8. Foresters can help you care for more than trees. For example, some parts of your forest may be wetlands or stream banks or channels that can be managed to be more healthy. Other areas may have very steep, sandy, shallow soils that do not support diverse species of trees but do hold pricelessly valuable biodiversity in plants (prairie wildflowers, grasses, and sedges), insects (bumblebees and hundreds of other pollinators) and animals (henslow’s sparrow). Eradicate thick pockets of cedar trees that have encroached into these prairie patches in the forest to help support the continuation of the natural life that has been here in Iowa for thousands of years.
  9. When you are ready to sell timber, get help from a forester. A forester can help the landowner to clarify his/her goals and objectives, discuss regeneration after the sale, mark the trees the landowner wishes to sell with colored, specialty tree marking paint (at breast height and along the ground level at the lowest side of the tree). The forester creates a map of the trees offered for sale and writes a formal Notice of Timber for Sale. This is posted by mail to solicit bids from at least 30, independent, legally bonded, log buyers. The forester opens the bids and reports to the landowner the name of the firms who responded to the notice and the prices offered. Bidders are notified of the sale prices and decision of the landowner to accept the high bid or reject all bids. The landowner gets paid in full before the trees are cut, and only the marked trees sold are removed from the forest. Landowners earn at least 30% more on average from the sale of their timber, with the forester earning about a 10% commission.
  10. Plant at least one forest, 5-20 acres in size. Iowa has about half as much forest today than it did at the time of its founding. Who else, but a landowner like you has the opportunity to plant a forest from scratch. We have a machine tree planter and a three person crew with the expertise to operate it. Together, we can put 2,200-3,500 diverse tree seedlings (about 3-6 acres) into the ground in a single day. Hire us to use it on your land. While writing a Forest Management Plan, foresters look for good candidate sites for reforestation such as small, irregular parts of a crop field in a floodplain near a stream, or an area of pasture that is too small to be practical to graze. After three to five years (on average) of establishment activities, canopy closure is achieved and you have a dense forest to enjoy that only needs a little management every decade. Establishment activities include mowing in between the rows in July and October, and banded pre-emergent herbicides – selective ones that will not harm the growth of trees – applied each spring within three feet of each side of the rows.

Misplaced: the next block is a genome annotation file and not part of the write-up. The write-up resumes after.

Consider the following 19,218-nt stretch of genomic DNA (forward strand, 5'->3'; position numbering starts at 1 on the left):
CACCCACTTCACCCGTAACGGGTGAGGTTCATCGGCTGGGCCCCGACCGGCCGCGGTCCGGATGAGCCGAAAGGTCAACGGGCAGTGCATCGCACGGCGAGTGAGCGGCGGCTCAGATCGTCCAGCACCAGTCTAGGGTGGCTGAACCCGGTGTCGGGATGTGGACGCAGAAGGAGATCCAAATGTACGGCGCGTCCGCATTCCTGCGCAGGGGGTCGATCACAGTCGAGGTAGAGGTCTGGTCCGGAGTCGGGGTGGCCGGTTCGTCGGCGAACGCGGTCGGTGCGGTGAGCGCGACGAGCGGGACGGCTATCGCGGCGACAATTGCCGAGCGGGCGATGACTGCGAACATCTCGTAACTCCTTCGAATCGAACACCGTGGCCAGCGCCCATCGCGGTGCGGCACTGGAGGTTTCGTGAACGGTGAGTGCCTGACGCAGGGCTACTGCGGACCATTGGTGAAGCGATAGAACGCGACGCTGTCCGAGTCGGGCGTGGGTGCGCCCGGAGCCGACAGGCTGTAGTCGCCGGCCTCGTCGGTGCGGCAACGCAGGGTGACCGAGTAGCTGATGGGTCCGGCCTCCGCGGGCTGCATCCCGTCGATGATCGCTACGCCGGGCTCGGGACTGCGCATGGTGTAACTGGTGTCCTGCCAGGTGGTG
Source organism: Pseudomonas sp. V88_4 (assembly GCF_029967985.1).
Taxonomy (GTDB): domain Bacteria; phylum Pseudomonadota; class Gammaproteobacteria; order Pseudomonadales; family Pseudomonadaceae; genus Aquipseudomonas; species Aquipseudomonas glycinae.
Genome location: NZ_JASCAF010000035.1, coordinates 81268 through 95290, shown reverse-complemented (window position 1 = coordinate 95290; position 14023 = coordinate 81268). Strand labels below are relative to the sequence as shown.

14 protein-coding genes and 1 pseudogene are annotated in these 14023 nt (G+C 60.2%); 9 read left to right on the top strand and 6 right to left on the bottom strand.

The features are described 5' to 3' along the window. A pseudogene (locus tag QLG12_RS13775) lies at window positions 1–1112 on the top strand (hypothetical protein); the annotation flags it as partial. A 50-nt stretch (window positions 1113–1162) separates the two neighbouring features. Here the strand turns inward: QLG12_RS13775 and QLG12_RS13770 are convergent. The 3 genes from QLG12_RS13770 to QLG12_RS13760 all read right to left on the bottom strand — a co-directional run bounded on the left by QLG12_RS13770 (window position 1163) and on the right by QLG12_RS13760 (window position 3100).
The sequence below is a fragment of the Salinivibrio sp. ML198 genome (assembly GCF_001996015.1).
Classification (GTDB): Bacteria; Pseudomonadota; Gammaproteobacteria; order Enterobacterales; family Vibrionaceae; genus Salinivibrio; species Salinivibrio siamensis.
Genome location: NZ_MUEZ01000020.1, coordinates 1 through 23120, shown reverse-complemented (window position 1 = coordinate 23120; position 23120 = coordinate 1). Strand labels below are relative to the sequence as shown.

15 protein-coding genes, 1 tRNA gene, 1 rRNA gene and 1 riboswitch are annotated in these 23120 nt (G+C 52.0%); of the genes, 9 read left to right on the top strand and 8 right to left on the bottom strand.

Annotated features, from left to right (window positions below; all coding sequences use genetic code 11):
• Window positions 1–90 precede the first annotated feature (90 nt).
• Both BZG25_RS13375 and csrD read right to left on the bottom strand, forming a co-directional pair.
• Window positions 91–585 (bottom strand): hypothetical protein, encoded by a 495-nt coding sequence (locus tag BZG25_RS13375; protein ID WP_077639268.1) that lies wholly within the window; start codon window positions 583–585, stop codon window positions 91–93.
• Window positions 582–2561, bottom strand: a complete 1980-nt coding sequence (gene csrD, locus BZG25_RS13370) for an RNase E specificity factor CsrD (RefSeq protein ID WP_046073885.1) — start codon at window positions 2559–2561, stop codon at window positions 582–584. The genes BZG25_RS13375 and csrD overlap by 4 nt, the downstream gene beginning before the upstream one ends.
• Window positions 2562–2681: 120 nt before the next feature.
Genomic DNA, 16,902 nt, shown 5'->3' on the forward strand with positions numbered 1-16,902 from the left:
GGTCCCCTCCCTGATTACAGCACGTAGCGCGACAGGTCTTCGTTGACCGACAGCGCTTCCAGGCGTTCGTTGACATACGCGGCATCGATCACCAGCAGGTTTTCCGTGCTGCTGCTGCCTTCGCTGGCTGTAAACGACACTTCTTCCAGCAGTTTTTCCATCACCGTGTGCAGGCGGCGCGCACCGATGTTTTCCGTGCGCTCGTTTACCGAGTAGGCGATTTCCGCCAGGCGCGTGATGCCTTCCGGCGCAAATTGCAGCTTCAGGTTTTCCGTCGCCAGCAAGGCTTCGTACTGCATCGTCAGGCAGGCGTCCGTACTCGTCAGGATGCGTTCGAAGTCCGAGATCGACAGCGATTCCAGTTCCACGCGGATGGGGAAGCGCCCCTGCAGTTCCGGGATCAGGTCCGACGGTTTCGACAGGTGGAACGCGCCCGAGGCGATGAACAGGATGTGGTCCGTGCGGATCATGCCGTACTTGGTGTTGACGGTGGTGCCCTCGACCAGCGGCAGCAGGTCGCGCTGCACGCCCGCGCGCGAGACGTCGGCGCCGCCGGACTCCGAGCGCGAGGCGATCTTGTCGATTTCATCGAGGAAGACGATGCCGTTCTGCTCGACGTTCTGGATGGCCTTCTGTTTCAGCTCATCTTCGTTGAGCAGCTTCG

To grow healthy, sustainable hardwood forest in Iowa, it takes intentional, long term investment, but the rewards are endless. I invite you to join me in this pursuit of realizing a vision for great forest management on your land.

Luke Gran

Owner, Certified Forester



Luke is the owner of Prudenterra and is a Certified Forester with the Society of American Foresters (SAF). He created Prudenterra after graduating from Iowa State University (B.S. Forestry, 2008). While working at Prudenterra part-time, Luke also worked at Practical Farmers of Iowa and grew vegetables with TableTop Farm. In 2014, he went full-time with Prudenterra. He lives outside of Nevada, Iowa.


1 Tree Cover in Iowa Web App – Through a cooperative project by the Multi-Resolution Land Characteristics Consortium. Iowa Department of Natural Resources, Geographic Information Section, January 26, 2023.

2 USDA Forest Service. 2022. Forests of Iowa, 2021. Resource Update FS-363. Madison, WI: U.S. Department of Agriculture, Forest Service. 2p. https://doi.org/10.2737/FS-RU-363